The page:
As Grenada begins to explore the economic gains of having a cultural and creative industry, there is an urgent need to look at the business model of museums in Grenada. A good business model is important to make a museum sustainable, and less reliant on government subvention. A museum is one of the easiest avenues to earn revenue from tourists and visitors to the island.
Having an online portal that would allow tourists and visitors to purchase a pass or ticket before their arrival to the island is important to tap into that market. In this way, as part of the trip planning process, tourists or diaspora visitors can purchase tickets.
Opportunities to offer “Day at a museum” pass or a pass specific to a particular historic showcase can be done. Marketing and advertising of the passes would be critical, in addition to working with the local tourism authority, hoteliers and guest house owners to ensure awareness of the offering.
In terms of the local market, the natural route is one of membership. The most common form of membership is annual memberships offered to family households. In this way, a family can purchase an annual membership of limited or even unlimited visits to the museum throughout the year.
Museums sell memberships to the public or corporate sponsors can purchase memberships and giveaway according to their customer base. For example, a banking institution may purchase memberships for a specific group of customers as an added incentive for retaining their business.
Either way, a large percentage of revenue is generated through membership revenue. Memberships provide a steady and reliable stream of revenue. The main responsibility would be for the museum to continue to grow memberships, year over year.
A third source of revenue for museums is leasing. Leasing space to creatives provides another source of revenue to museums. Creatives such as artists and artisans are often looking for space to produce their creative works. This can extend to visiting artists who may want to come to Grenada for an artist residency to use the island as an inspiration for artistic production or writing.
Leasing space to creatives provides monthly cash flow to museums. Most museums have extra space that is not being used. Instead of sitting on unused space, the solution would be to lease the space to creatives.
Important would be to advertise and market the available space within the artists and writing communities locally, regionally or internationally. Another indirect result is that the museum can leverage the creative in collaborations such as art shows at the museum, book launches or theatre performances at the museum and earn a percentage of the sales generated from such shows.
A fourth source of revenue for the museum is to hold seminars and workshops put on by subject matter experts. Participants pay a fee to take part in the seminar or workshop. Depending on the topic, the seminar or workshop can attract regional or even international participants. Opportunity for participants to access the seminar or workshop virtually should also be explored.
Lastly, museums earn money through international grant funding. Grant funding can be provided to museums for depiction of displays with cultural and historic significance aimed at promotion and preservation.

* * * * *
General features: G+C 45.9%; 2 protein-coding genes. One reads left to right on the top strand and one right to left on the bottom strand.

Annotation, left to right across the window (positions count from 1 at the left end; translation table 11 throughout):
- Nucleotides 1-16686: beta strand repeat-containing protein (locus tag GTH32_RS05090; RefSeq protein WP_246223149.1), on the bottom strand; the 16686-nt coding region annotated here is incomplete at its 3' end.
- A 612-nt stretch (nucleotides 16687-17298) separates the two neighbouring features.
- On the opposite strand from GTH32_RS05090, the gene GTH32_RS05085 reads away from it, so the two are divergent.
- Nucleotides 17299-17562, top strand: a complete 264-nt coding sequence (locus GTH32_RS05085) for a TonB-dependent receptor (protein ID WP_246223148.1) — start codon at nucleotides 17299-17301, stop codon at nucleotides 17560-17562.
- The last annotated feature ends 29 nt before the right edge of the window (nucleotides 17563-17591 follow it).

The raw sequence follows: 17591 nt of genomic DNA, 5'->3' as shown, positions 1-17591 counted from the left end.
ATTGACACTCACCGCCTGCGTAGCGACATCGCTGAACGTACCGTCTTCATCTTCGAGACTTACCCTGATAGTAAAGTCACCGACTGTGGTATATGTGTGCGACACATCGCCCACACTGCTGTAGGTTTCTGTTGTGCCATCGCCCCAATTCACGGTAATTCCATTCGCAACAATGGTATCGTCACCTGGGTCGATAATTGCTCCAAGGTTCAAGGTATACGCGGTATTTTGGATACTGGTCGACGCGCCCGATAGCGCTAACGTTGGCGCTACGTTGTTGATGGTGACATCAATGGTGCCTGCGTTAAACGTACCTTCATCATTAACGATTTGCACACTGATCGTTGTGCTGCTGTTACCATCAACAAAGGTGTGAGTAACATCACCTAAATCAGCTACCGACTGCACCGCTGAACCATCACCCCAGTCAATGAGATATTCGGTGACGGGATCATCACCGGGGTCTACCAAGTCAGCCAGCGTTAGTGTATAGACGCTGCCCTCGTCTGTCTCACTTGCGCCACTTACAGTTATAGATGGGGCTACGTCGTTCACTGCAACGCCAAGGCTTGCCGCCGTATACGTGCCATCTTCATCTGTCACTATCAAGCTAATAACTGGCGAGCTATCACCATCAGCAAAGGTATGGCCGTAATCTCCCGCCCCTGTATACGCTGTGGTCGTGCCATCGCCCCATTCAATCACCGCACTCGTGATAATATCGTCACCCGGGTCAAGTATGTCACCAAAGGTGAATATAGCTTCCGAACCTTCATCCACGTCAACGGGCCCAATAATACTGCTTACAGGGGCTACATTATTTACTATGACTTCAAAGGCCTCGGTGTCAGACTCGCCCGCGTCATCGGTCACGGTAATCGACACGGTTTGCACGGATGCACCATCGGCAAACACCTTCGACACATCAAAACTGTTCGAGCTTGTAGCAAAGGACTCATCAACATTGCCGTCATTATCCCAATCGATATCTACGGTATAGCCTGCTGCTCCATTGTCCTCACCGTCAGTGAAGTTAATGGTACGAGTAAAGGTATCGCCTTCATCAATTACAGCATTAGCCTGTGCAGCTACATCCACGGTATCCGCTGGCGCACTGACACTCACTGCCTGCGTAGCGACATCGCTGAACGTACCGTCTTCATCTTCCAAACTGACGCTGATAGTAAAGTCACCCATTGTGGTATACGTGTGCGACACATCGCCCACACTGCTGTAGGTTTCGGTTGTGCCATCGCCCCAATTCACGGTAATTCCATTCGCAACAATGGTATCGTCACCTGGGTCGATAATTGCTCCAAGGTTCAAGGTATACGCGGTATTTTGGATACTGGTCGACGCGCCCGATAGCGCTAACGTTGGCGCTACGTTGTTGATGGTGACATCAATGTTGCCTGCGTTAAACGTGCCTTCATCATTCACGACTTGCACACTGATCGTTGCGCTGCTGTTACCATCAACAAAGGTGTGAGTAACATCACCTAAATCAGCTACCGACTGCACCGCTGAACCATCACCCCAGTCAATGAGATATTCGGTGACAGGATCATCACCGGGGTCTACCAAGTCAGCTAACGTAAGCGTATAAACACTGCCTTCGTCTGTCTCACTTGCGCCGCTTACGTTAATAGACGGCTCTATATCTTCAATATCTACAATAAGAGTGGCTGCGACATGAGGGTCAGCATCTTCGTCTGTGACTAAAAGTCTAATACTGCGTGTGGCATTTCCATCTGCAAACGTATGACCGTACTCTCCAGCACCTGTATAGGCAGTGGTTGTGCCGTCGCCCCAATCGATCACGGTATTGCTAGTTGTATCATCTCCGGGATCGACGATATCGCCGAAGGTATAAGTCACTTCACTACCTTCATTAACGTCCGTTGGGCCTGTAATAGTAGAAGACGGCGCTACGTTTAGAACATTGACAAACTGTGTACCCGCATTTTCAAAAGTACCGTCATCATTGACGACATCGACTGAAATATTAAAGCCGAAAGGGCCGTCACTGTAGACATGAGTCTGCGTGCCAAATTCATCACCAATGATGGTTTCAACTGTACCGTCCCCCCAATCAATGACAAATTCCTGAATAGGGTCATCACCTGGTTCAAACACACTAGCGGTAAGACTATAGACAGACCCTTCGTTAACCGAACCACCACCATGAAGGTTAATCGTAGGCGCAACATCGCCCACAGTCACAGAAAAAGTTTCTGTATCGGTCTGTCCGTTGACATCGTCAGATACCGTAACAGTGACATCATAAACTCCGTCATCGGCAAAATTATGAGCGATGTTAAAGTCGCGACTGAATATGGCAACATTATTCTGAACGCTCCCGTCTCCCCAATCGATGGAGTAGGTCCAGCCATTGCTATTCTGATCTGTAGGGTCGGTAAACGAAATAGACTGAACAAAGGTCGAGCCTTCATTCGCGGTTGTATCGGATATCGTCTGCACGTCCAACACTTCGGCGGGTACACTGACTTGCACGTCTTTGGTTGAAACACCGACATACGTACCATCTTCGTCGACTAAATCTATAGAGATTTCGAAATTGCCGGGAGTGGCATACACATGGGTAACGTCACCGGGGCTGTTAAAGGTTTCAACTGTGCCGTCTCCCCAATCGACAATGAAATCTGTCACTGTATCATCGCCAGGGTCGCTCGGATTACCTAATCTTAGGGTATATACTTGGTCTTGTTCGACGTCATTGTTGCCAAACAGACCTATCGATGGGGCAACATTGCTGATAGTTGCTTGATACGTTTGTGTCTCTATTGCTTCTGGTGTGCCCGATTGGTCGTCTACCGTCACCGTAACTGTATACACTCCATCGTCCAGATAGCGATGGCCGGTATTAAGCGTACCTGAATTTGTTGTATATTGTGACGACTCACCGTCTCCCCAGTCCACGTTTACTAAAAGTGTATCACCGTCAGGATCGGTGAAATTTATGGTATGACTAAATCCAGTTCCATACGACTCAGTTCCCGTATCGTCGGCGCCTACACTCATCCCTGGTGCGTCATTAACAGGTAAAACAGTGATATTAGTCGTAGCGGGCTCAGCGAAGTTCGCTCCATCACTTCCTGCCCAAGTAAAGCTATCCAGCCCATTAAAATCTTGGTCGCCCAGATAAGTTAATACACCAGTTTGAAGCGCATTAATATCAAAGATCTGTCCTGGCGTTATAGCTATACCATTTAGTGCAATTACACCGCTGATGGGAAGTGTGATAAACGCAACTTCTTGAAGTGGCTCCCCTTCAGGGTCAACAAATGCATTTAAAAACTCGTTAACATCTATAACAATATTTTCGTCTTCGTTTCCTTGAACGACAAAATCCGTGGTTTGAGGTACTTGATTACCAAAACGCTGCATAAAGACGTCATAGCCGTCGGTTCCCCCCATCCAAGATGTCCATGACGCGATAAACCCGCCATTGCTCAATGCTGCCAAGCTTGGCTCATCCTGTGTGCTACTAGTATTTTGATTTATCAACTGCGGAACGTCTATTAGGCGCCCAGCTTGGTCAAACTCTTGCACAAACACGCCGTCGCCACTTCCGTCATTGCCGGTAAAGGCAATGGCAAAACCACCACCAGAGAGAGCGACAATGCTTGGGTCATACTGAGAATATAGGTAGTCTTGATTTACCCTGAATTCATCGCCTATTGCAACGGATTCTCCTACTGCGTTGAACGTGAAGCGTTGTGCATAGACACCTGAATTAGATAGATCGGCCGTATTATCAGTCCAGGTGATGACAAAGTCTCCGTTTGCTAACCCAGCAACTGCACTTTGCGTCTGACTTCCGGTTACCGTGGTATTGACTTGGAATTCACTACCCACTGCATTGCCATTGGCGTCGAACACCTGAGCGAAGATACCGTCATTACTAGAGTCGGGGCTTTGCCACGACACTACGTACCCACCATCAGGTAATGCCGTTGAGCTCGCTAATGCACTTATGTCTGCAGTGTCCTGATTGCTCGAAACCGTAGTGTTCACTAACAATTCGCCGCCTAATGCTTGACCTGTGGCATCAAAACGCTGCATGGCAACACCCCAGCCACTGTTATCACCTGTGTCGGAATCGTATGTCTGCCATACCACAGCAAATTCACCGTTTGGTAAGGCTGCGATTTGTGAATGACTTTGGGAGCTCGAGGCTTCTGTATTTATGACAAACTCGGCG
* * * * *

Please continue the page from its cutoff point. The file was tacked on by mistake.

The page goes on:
UNESCO is one example of a grant funder who may fund museums under this funding stream. The Prince Claus fund can also fund individual cultural practitioners to produce displays that can be made available and accessible at the museum for patrons.
Other marginal revenues can be earned through a gift shop where local products and souvenirs are sold to visitors to the museum. A photo booth where visitors can take photos as memoirs is another easy revenue earner.
Future looking, museums can earn revenues through virtual displays using 360-degree technology, augmented and virtual reality experiences. The concept here is that people around the world can experience the museum wherever they are. In this way, museums can contribute to the generation of revenue through export of history and heritage.
With the Grenada National Museum set to reopen in the coming weeks, after a prolonged stint of closure, it would be interesting to see the business model employed to sustain the museum under the new Cultural and Creative industry in Grenada.
As well, more investments in museums in other parishes in Grenada, rich in culture and heritage is a business opportunity primed for Diaspora investment.
The Rome Museum in St. Andrew’s is privately owned and is in dire need of capital investment and proper infrastructure. The Rome Museum consists of a lot of artifacts that need to be protected from weather elements for longevity.
The Carriacou museum is in better shape, but also needs some capital investment and to be expanded to create a living museum element to feature local culture such as Quadrille, Big drum dancing and Shakespeare mas.
The parish of St. Andrew’s or St. Patrick’s are rich in culture and heritage and there is the potential to display the culture and heritage in a living museum. A living museum provides a real experience of culture and heritage in real time to visitors.
Experiences such as folk dancing, drumming, and local food preparation. It can also extend to depicting experiences of past that are of historic significance such as the Grenada Revolution 1979 to 1983, Sky Red 1951 or independence of 1974. This can be done in the form of a historical theatrical performance at the museum.
There exists a lot of innovation that can be done with museums to make it attractive for both visitors and locals alike. In turn, the museum can become a value add to the tourism product, and earn revenue for both the museum and the Government of Grenada.
Christell Simeon is a business owner of Island learning Grenada which educates on Grenada’s history, heritage and culture and is registered under the Cultural and Creative industry in Grenada